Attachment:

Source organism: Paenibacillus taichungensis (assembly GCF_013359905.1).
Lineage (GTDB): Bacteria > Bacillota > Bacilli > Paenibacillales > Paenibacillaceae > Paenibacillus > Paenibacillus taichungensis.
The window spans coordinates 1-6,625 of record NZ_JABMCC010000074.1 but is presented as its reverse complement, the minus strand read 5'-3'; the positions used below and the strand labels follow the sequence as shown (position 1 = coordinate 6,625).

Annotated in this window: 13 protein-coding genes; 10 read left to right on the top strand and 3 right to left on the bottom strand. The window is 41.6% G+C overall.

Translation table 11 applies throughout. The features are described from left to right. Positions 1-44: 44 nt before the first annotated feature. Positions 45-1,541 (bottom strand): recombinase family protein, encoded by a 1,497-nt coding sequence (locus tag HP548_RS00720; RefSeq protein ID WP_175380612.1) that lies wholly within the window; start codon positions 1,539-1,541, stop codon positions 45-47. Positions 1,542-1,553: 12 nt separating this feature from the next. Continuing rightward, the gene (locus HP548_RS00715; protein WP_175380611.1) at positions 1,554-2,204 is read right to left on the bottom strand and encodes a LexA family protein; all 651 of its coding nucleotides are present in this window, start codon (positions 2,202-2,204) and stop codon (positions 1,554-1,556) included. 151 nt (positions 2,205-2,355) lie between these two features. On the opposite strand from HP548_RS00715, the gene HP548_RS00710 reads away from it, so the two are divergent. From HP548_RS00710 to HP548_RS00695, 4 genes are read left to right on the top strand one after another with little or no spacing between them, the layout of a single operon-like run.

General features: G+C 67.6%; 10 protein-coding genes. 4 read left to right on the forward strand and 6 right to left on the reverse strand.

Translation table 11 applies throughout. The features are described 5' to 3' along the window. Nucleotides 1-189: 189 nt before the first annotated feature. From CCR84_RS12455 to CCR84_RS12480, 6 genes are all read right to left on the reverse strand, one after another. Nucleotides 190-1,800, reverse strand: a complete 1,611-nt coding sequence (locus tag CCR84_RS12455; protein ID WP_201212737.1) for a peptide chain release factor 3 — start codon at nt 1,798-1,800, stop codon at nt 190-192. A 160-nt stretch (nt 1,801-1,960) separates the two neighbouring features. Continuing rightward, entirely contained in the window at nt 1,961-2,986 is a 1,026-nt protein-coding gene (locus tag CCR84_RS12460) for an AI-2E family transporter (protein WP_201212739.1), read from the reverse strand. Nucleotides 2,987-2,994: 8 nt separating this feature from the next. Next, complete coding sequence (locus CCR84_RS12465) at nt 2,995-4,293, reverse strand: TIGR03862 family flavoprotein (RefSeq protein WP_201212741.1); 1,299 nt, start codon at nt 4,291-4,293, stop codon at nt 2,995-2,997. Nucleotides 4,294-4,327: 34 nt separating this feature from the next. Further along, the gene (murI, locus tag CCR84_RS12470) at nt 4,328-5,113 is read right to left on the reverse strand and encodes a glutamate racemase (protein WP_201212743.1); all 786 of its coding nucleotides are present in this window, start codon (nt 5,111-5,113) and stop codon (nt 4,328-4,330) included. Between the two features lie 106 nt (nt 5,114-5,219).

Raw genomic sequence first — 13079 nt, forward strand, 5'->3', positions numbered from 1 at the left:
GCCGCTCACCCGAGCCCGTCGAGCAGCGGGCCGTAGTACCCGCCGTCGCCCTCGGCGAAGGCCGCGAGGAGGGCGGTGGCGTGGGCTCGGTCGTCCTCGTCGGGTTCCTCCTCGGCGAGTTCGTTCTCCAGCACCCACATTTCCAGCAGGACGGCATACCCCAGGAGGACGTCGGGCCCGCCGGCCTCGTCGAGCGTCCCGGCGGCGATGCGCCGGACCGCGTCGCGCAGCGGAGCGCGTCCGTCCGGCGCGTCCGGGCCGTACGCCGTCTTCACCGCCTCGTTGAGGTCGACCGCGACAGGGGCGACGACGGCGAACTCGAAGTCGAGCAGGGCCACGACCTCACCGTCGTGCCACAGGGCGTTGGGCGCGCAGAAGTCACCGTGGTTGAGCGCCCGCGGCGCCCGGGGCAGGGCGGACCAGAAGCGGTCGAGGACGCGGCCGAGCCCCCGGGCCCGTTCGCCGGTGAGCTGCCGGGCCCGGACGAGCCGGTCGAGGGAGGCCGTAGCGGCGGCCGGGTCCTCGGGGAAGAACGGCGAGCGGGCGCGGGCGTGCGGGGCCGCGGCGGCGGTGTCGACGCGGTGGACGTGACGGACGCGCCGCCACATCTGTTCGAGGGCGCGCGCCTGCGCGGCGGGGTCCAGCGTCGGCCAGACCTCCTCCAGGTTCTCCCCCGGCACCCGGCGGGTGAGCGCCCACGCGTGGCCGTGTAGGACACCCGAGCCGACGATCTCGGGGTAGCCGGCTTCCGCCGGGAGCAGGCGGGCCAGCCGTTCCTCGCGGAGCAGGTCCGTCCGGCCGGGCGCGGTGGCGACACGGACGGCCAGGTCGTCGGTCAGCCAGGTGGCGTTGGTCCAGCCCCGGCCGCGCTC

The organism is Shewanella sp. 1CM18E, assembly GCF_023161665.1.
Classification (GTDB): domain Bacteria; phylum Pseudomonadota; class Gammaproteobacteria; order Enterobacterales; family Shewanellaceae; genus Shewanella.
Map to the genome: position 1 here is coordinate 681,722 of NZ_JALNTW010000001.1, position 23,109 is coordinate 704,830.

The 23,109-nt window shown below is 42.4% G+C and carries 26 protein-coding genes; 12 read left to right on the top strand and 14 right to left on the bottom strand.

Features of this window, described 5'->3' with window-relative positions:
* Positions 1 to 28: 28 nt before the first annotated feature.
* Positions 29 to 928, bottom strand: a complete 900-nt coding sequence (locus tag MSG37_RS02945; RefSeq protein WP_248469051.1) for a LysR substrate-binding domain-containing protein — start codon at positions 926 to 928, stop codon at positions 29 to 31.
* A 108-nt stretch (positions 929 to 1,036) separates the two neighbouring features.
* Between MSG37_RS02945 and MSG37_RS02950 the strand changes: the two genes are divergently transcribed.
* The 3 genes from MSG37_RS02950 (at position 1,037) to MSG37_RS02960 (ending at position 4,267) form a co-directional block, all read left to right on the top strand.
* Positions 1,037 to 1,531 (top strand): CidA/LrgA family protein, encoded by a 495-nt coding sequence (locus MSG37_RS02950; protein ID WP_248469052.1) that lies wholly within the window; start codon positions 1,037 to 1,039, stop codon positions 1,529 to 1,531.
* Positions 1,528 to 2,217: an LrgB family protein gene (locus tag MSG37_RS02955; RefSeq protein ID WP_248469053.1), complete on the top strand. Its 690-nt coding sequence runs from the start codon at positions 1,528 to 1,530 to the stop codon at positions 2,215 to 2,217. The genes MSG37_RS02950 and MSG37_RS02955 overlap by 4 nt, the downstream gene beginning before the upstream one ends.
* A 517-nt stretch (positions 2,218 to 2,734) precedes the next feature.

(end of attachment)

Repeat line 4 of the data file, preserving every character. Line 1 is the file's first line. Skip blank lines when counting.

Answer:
Annotated in this window: 13 protein-coding genes; 10 read left to right on the top strand and 3 right to left on the bottom strand. The window is 41.6% G+C overall.